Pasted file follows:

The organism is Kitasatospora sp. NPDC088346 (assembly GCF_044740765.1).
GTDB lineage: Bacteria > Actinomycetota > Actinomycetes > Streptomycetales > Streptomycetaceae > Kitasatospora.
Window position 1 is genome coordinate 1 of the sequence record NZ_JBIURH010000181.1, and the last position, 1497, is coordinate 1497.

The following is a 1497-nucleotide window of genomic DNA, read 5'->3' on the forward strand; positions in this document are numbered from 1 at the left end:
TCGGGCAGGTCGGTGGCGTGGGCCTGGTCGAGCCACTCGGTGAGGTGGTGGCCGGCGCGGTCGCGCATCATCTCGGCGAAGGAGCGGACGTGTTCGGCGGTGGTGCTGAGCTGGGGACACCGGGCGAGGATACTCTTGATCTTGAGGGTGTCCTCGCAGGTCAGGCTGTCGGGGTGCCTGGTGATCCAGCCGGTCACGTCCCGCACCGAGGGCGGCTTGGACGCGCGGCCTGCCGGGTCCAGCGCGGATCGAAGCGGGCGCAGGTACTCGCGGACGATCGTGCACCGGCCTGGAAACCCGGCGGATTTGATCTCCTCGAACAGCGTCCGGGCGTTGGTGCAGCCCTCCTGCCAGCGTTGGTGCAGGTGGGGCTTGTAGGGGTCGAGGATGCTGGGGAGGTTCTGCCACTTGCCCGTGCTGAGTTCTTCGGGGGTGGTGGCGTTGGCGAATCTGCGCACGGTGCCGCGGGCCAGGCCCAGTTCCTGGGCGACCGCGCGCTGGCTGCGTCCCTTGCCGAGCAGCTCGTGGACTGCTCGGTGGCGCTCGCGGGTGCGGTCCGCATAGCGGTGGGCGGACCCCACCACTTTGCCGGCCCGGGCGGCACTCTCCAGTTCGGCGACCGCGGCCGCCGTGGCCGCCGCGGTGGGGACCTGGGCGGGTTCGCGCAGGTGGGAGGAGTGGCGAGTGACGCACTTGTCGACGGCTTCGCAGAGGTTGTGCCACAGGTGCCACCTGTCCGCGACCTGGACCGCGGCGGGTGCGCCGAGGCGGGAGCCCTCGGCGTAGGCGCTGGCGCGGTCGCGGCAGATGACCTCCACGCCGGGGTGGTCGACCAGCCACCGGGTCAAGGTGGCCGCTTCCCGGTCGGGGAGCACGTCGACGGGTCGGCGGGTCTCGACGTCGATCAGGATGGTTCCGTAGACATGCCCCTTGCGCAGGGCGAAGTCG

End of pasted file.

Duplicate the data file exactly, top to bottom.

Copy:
The organism is Kitasatospora sp. NPDC088346 (assembly GCF_044740765.1).
GTDB lineage: Bacteria > Actinomycetota > Actinomycetes > Streptomycetales > Streptomycetaceae > Kitasatospora.
Window position 1 is genome coordinate 1 of the sequence record NZ_JBIURH010000181.1, and the last position, 1497, is coordinate 1497.

The following is a 1497-nucleotide window of genomic DNA, read 5'->3' on the forward strand; positions in this document are numbered from 1 at the left end:
TCGGGCAGGTCGGTGGCGTGGGCCTGGTCGAGCCACTCGGTGAGGTGGTGGCCGGCGCGGTCGCGCATCATCTCGGCGAAGGAGCGGACGTGTTCGGCGGTGGTGCTGAGCTGGGGACACCGGGCGAGGATACTCTTGATCTTGAGGGTGTCCTCGCAGGTCAGGCTGTCGGGGTGCCTGGTGATCCAGCCGGTCACGTCCCGCACCGAGGGCGGCTTGGACGCGCGGCCTGCCGGGTCCAGCGCGGATCGAAGCGGGCGCAGGTACTCGCGGACGATCGTGCACCGGCCTGGAAACCCGGCGGATTTGATCTCCTCGAACAGCGTCCGGGCGTTGGTGCAGCCCTCCTGCCAGCGTTGGTGCAGGTGGGGCTTGTAGGGGTCGAGGATGCTGGGGAGGTTCTGCCACTTGCCCGTGCTGAGTTCTTCGGGGGTGGTGGCGTTGGCGAATCTGCGCACGGTGCCGCGGGCCAGGCCCAGTTCCTGGGCGACCGCGCGCTGGCTGCGTCCCTTGCCGAGCAGCTCGTGGACTGCTCGGTGGCGCTCGCGGGTGCGGTCCGCATAGCGGTGGGCGGACCCCACCACTTTGCCGGCCCGGGCGGCACTCTCCAGTTCGGCGACCGCGGCCGCCGTGGCCGCCGCGGTGGGGACCTGGGCGGGTTCGCGCAGGTGGGAGGAGTGGCGAGTGACGCACTTGTCGACGGCTTCGCAGAGGTTGTGCCACAGGTGCCACCTGTCCGCGACCTGGACCGCGGCGGGTGCGCCGAGGCGGGAGCCCTCGGCGTAGGCGCTGGCGCGGTCGCGGCAGATGACCTCCACGCCGGGGTGGTCGACCAGCCACCGGGTCAAGGTGGCCGCTTCCCGGTCGGGGAGCACGTCGACGGGTCGGCGGGTCTCGACGTCGATCAGGATGGTTCCGTAGACATGCCCCTTGCGCAGGGCGAAGTCG